Think about how reliable electricity is, especially if you compare it to getting hot water from a tap. That reliability comes at a price. Let’s look at electricity use throughout the day in a typical residence. We aren’t nocturnal so it makes sense that we use most of our energy between 6 AM and 11 PM. We work an eight-to-five schedule, so there is a spike in the morning around 7 AM as we get ready for work and another in the evening about 7 PM as we get home, turn the lights on, cook dinner and use electronics.
Then there is use that depends on the season. While there are large swaths of Canada that don’t require air conditioning during the summer, here in the Okanagan we like summer weather to stay outside. Refrigerated air uses a whopping amount of electricity and follows the rise and fall of the outdoor temperature. Electric demand in the winter is almost as much as summer, with most of that electricity going for lighting and heating.
Refrigerated air uses a whopping amount of electricity
Spring and fall are the ideal seasons: little heating or cooling is necessary and electricity clearly shows the 7 AM and 7 PM bumps.
Unless you live in a Net Zero or Passivhaus your electricity demand never falls to zero. Even in the dead of night your AC or furnace is running, the hot water tank is on. This load is called the baseline and is shown in the figures as a dotted line.
Your electric provider has three resources to draw from: 1. Power plants that provide the baseline load — they run steady twenty four hours a day and seven days a week. 2. Dipatchable power (sometimes called peaker plants) and 3. Buying power from a nearby grid that has a surplus. Utilities focus on making baseline power as cheap as possible, using hydro, nuclear and sometimes coal for baseline loads. Dispatchable power is expensive: the utility is building and maintaining plants (natural gas or hydro) that are only needed sometimes.
Since 7AM and 7PM electricity is more expensive than midnight, shouldn’t we be paying more at times of high demand? Traditionally residential customers pay the same price for a kilowatt hour of electricity no matter what time of day they use the power. Commercial and industrial electricity users have “time-of-use” charges where the electricity they use at peak periods costs more than electricity used in the dead of night.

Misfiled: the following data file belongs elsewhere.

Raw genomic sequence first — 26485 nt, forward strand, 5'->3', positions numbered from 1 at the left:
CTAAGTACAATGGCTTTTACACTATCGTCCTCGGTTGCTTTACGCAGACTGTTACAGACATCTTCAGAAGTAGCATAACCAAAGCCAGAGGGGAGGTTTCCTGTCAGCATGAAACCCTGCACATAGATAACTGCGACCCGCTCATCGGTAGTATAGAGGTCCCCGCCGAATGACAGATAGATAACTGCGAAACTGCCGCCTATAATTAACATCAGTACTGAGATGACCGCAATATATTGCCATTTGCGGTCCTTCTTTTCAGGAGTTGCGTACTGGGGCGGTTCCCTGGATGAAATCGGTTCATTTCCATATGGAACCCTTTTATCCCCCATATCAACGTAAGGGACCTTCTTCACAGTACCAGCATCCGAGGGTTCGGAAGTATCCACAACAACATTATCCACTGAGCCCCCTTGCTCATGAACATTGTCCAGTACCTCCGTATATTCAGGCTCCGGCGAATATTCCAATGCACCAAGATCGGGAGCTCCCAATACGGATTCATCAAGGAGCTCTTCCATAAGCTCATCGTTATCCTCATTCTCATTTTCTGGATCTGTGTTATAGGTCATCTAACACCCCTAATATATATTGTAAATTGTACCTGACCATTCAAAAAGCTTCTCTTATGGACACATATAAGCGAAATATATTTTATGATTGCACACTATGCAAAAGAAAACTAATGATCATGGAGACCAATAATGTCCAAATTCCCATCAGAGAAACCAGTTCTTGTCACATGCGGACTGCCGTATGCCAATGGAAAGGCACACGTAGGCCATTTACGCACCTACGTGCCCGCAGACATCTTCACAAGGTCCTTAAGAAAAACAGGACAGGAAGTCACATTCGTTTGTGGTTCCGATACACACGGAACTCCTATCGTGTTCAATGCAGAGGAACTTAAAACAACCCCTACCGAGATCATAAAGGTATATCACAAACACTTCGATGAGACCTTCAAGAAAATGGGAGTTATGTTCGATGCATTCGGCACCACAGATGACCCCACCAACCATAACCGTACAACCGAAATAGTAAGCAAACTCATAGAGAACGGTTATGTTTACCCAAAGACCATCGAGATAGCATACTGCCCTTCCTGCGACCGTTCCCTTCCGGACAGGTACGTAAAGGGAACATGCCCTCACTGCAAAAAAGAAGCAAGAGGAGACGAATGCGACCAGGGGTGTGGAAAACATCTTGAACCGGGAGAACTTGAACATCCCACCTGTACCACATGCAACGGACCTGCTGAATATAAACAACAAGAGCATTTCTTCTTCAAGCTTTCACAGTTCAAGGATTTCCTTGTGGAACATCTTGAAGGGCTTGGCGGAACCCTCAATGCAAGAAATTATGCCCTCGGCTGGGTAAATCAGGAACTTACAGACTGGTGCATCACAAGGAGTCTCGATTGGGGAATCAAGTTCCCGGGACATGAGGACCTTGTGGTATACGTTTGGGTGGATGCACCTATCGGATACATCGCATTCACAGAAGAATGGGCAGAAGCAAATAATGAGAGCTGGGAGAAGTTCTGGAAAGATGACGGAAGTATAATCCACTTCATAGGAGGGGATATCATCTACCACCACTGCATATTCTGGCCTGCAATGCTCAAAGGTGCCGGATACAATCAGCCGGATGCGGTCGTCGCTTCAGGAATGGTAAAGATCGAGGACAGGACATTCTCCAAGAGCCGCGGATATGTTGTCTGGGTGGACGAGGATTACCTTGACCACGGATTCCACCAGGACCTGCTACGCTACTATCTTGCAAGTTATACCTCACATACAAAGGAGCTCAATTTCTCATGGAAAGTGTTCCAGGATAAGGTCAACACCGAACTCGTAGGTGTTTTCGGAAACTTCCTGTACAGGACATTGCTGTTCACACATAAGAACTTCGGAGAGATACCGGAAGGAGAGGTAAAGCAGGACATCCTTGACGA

There are two ways of making the electricity system more efficient: using less energy and/or using more solar. That solar can be privately built solar on rooftops (distributed solar) or utility scale solar. A great example of the impact of energy efficiency is the type of summer air conditioning you install in your house.
There are three kinds of devices that can make air cooler in your house: refrigerated air, heat pumps and evaporative cooling. By switching from refrigerated air, which uses a lot of electricity, to heat pumps or evaporative cooling we can bring the overall summertime load down by a lot.
Solar power is actually a pretty good match to electricity demand
Solar power is actually a pretty good match to electricity demand. During the summer we have more hours of daylight and the rays of the sun are more direct, matching the curve for air conditioning demand.
California has an interesting solar problem (someday I hope to have this problem in the Okanagan). It’s called the “Duck Curve”. As you can see from the graph, solar has shaved the peek at noon, but the pre- and post-work bumps are too early and too late for solar to contribute. This leaves a weird shape that looks like a duck. This decreases the need for mid-day peaker plants but the steep rise can be a strain on the distribution system. There are a few ways to deal with it. Solar arrays can be pointed slightly west to catch more late day sun. Storage, such as the Summerland Solar+Storage project can provide electricity after the sun has set.
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Kristy Dyer has a background in art and physics and consulted for Silicon Valley clean energy firms before moving (happily!) to sunny Penticton. Comments to Kristy.Dyer+BP@gmail.com
Kristy’s articles are archived at teaspoonenergy.blogspot.com